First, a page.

It’s not Dante, but also yes, divine
in spirit. A beer-sipping idea for sure.
Get hammy as hell. Clear your Sunday night
queue. Walk into the wrong room just to see
what it’s like. This is not a graduation
speech, so time to close the browser, clear
cookies, pirate screenwriting software, say
goodbye. The pang lingers, yeah. But let it.

Neither one listens to “Brothers in Arms”
The Ess-dog waits tables and he sold his guitar

I come in off the highway and I park in my front yard
Fall out of the car like a hostage from a plane
Think of you a while, start wishing it would rain

Long before anxiety found me asleep in my foxhole,
my mother used to bring me shopping with her.
Not grocery treks — that was dad’s purview — but
quick lunges up Paul Road to Kmart for batteries,
drain cleaner, shaving cream, innocuous items.
She had a coupon. I’d tag along behind,
lingering in aisles, staring at the Dudley Boyz
action figures, until she’d call me up,
metaphorically retracting the leash,
and once again, I’d join her side. All the while,
the drab store speakers dribbling soft-rock ballads
genuinely sad, their grey coldness reflecting
the paltry jewelry island, depression smocks,
all manner of suck inside the windowless hole.
The muzak made me feel forty. A pleasant sad,
if such a thing, but of course there is. Kids can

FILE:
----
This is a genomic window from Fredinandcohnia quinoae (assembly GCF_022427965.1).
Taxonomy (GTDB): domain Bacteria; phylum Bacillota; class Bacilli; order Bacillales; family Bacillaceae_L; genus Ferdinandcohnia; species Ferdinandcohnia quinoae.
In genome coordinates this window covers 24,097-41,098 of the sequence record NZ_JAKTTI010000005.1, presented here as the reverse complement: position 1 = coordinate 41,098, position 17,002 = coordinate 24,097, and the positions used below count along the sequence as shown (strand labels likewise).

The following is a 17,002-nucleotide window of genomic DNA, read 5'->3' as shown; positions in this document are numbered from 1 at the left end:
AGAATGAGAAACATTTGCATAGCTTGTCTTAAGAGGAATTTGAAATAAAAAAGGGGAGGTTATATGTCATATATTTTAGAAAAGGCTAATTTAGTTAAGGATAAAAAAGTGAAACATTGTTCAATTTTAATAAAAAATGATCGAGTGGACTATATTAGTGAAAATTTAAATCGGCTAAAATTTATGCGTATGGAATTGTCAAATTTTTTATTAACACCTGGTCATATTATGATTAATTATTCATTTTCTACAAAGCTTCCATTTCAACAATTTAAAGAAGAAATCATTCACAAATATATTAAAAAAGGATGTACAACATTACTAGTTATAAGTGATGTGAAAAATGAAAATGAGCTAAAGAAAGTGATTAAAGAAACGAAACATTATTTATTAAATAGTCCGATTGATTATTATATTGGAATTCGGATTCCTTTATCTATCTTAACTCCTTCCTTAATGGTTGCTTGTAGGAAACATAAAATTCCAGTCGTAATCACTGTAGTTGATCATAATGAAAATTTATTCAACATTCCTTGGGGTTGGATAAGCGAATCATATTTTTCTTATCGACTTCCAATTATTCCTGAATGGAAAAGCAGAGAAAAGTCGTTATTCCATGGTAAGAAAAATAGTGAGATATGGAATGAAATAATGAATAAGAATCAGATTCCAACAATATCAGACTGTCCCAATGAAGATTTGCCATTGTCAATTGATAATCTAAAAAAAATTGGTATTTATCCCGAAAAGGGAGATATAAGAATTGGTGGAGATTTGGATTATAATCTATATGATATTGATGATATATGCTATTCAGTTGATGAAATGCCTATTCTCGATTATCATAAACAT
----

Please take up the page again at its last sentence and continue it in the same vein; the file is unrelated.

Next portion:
sense it tepidly, like poking bugs
with sticks. Years melted like birthday candles,
ice-cream cakes when the power goes out on your 13th.
One loved sad song now would’ve sounded ripe
flooding the store, me in the toothbrush lane,
the walk-down chords deflating young love’s swell.
The other, a buzzing chess game of mixed intentions,
wouldn’t have worked: too caustic. But perfect for now,
this rain-gloom puddling on the train,
evoking bleary trips to burned-out plazas
with mom. This morning, no hot embers turning
in my chest. Thinking of her, and Jenny too.

Here found an end, Route 66
terminates at
the foggy pier
amid hot glee and ocean mirth.

First landed years ago with her
and took the pic
with love in eyes
but shattered one year down the line.

The whys don’t matter, didn’t think
of them then, just
the stark image
contrast: one sunlit, one oil black.

There lost a joy, Route 66
finds origin
at the sunny
dock amid a brunt of wavefall.

Left the house this morning, quarter past four
and curved round the lake, rank gear bag in tow.
The early ice is crisp. Who could want more?

Blood pressure’s finally fine, doc says. Only sore